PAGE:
Heger: We'll Decide on Sunday Opening After Society-wide Discussion

Heger: We'll Decide on Sunday Opening After Society-wide Discussion

The Government will decide on the possible continuation of the ban on Sunday shopping beyond the end of the measures against the spread of novel coronavirus only after a society-wide discussion, and the statements made by Prime Minister Igor Matovic (OLaNO), who announced such a possibility, are so far just his private opinion, said Finance Minister Eduard Heger (OLaNO) on Markiza’s politics show ‘Na telo’ (Tough Questions) on Sunday.

Vice-chairman of the opposition Smer-SD party Peter Ziga objected by stating that the current system of closing stores on public holidays and increasing bonuses for work at weekends is sufficient.

“Sellers themselves say that Sunday isn’t good for them,” said Heger. However, according to him, this is a fundamental decision that must be made judiciously.

Economy Minister Richard Sulik (Freedom and Solidarity/SaS) also spoke this week against the permanent closure of shops on Sundays. He drew attention to the agreement with Premier Igor Matovic, according to which this measure is only temporary.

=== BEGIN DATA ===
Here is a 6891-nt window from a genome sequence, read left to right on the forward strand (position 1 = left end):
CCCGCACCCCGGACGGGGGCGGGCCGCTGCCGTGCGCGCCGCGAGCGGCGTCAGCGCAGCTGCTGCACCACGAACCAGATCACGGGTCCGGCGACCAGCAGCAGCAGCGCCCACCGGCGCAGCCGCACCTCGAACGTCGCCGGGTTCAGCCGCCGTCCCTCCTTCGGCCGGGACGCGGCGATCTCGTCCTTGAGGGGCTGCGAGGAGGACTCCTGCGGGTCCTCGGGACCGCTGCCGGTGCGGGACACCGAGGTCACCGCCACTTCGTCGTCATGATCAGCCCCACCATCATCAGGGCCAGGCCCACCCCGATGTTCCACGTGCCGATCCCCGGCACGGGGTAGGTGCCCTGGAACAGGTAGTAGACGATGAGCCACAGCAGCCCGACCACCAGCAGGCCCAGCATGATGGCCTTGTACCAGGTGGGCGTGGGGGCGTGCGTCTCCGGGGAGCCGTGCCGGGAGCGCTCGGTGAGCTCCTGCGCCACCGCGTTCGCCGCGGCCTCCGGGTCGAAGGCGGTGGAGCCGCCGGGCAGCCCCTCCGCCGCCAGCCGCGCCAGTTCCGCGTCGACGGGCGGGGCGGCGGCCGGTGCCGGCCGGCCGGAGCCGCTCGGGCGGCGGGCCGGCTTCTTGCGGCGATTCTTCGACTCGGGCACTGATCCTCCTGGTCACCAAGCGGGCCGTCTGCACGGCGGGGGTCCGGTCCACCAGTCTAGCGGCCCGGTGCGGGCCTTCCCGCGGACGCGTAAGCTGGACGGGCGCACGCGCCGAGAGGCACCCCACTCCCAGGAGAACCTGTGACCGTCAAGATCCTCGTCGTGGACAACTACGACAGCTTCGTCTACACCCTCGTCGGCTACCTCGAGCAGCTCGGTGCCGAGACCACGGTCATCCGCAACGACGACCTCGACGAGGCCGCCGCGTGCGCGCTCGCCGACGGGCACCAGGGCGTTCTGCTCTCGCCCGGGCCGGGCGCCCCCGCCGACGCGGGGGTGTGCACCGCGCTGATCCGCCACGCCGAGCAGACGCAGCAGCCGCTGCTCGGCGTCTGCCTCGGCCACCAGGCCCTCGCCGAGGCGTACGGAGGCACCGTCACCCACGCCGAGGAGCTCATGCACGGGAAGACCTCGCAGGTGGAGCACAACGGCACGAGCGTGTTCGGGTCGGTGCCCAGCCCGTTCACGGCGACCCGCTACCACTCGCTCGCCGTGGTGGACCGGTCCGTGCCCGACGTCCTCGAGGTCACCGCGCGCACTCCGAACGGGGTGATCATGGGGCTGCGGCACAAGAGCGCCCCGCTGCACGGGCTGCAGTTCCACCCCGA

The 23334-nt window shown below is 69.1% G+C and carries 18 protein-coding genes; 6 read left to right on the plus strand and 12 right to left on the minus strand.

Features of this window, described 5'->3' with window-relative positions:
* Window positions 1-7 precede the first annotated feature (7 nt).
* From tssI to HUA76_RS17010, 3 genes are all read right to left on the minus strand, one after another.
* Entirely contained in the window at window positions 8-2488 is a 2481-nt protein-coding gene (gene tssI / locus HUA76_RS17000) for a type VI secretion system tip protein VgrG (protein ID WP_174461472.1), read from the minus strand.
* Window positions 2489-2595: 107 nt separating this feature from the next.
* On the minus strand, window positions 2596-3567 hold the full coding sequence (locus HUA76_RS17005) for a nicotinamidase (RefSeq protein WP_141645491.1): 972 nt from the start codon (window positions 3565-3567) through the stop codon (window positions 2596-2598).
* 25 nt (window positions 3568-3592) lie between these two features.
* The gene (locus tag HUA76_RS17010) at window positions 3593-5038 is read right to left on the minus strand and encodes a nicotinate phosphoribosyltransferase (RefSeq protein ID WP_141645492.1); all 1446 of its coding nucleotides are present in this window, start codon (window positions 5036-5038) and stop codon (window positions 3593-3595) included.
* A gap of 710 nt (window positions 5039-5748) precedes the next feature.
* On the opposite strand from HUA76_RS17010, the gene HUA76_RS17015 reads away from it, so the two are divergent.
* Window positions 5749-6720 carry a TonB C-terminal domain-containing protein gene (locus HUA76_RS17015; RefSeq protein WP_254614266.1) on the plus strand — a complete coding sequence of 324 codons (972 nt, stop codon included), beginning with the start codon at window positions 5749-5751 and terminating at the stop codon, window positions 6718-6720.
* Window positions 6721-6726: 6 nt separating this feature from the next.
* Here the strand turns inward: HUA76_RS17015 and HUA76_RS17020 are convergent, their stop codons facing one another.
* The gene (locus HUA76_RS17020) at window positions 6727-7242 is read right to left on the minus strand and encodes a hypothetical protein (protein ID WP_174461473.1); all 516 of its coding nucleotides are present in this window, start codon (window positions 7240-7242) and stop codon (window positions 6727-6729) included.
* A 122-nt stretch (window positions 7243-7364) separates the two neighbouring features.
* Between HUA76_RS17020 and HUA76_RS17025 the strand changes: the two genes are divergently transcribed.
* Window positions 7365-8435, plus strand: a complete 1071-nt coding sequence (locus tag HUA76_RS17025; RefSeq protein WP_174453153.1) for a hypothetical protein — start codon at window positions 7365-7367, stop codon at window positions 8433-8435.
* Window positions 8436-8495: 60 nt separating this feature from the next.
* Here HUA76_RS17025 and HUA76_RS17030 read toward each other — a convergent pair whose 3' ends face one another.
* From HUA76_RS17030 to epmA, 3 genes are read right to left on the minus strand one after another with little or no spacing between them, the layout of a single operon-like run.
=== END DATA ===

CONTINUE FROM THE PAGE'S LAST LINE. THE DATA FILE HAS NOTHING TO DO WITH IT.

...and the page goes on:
“It’s good that a discussion on free Sundays is taking place,” stated Heger, adding that the Government will take a decision based on the results of this discussion.

The current finance minister didn’t agree with former economy minister Ziga on reopening the economy. Ziga accused the current Cabinet of not having a plan and not knowing what to do in the days ahead. Heger stressed that the Government has introduced and is gradually implementing its plan to ease measures. According to Heger, the decision on opening borders will be made by epidemiologists, who must assess the risk of the disease being transmitted from other countries into Slovakia.

Heger and Ziga also had differing views on the speed at which entrepreneurs are being assisted. According to the Smer-SD vice-chair, the aid is administratively demanding and slow, but Heger countered by saying that the form for applying for a state contribution is much less complex than the one in Austria, for example. At the same time Slovakia has already channelled more money into the economy than the Czech Republic, which has double its population.